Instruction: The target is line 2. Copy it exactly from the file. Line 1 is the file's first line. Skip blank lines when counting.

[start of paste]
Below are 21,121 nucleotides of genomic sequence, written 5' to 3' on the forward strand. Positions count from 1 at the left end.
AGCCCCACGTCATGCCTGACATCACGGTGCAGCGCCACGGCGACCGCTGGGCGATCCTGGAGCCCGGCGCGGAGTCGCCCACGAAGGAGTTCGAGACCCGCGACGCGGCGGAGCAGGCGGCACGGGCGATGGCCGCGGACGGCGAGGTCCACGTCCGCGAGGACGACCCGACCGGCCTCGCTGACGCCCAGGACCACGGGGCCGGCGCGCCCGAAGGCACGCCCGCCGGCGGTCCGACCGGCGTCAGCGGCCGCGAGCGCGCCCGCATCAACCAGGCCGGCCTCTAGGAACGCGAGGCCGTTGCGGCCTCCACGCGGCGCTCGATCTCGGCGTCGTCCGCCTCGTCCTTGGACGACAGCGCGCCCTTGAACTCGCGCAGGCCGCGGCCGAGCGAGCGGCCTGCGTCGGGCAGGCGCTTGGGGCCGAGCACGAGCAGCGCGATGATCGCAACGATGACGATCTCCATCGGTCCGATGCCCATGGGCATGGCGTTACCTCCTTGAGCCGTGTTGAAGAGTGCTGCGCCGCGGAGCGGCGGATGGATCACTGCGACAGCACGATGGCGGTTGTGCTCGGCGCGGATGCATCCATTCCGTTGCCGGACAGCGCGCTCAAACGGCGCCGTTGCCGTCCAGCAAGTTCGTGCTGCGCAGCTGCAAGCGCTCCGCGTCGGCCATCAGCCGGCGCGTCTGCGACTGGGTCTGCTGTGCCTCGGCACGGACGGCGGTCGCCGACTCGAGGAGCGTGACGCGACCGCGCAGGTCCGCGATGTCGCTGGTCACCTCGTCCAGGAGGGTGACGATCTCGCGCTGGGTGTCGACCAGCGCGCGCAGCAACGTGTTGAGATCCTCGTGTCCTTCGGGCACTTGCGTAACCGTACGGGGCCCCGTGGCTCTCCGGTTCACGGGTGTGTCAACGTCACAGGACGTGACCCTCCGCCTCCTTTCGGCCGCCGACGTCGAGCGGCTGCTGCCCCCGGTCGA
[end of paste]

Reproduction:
AGCCCCACGTCATGCCTGACATCACGGTGCAGCGCCACGGCGACCGCTGGGCGATCCTGGAGCCCGGCGCGGAGTCGCCCACGAAGGAGTTCGAGACCCGCGACGCGGCGGAGCAGGCGGCACGGGCGATGGCCGCGGACGGCGAGGTCCACGTCCGCGAGGACGACCCGACCGGCCTCGCTGACGCCCAGGACCACGGGGCCGGCGCGCCCGAAGGCACGCCCGCCGGCGGTCCGACCGGCGTCAGCGGCCGCGAGCGCGCCCGCATCAACCAGGCCGGCCTCTAGGAACGCGAGGCCGTTGCGGCCTCCACGCGGCGCTCGATCTCGGCGTCGTCCGCCTCGTCCTTGGACGACAGCGCGCCCTTGAACTCGCGCAGGCCGCGGCCGAGCGAGCGGCCTGCGTCGGGCAGGCGCTTGGGGCCGAGCACGAGCAGCGCGATGATCGCAACGATGACGATCTCCATCGGTCCGATGCCCATGGGCATGGCGTTACCTCCTTGAGCCGTGTTGAAGAGTGCTGCGCCGCGGAGCGGCGGATGGATCACTGCGACAGCACGATGGCGGTTGTGCTCGGCGCGGATGCATCCATTCCGTTGCCGGACAGCGCGCTCAAACGGCGCCGTTGCCGTCCAGCAAGTTCGTGCTGCGCAGCTGCAAGCGCTCCGCGTCGGCCATCAGCCGGCGCGTCTGCGACTGGGTCTGCTGTGCCTCGGCACGGACGGCGGTCGCCGACTCGAGGAGCGTGACGCGACCGCGCAGGTCCGCGATGTCGCTGGTCACCTCGTCCAGGAGGGTGACGATCTCGCGCTGGGTGTCGACCAGCGCGCGCAGCAACGTGTTGAGATCCTCGTGTCCTTCGGGCACTTGCGTAACCGTACGGGGCCCCGTGGCTCTCCGGTTCACGGGTGTGTCAACGTCACAGGACGTGACCCTCCGCCTCCTTTCGGCCGCCGACGTCGAGCGGCTGCTGCCCCCGGTCGA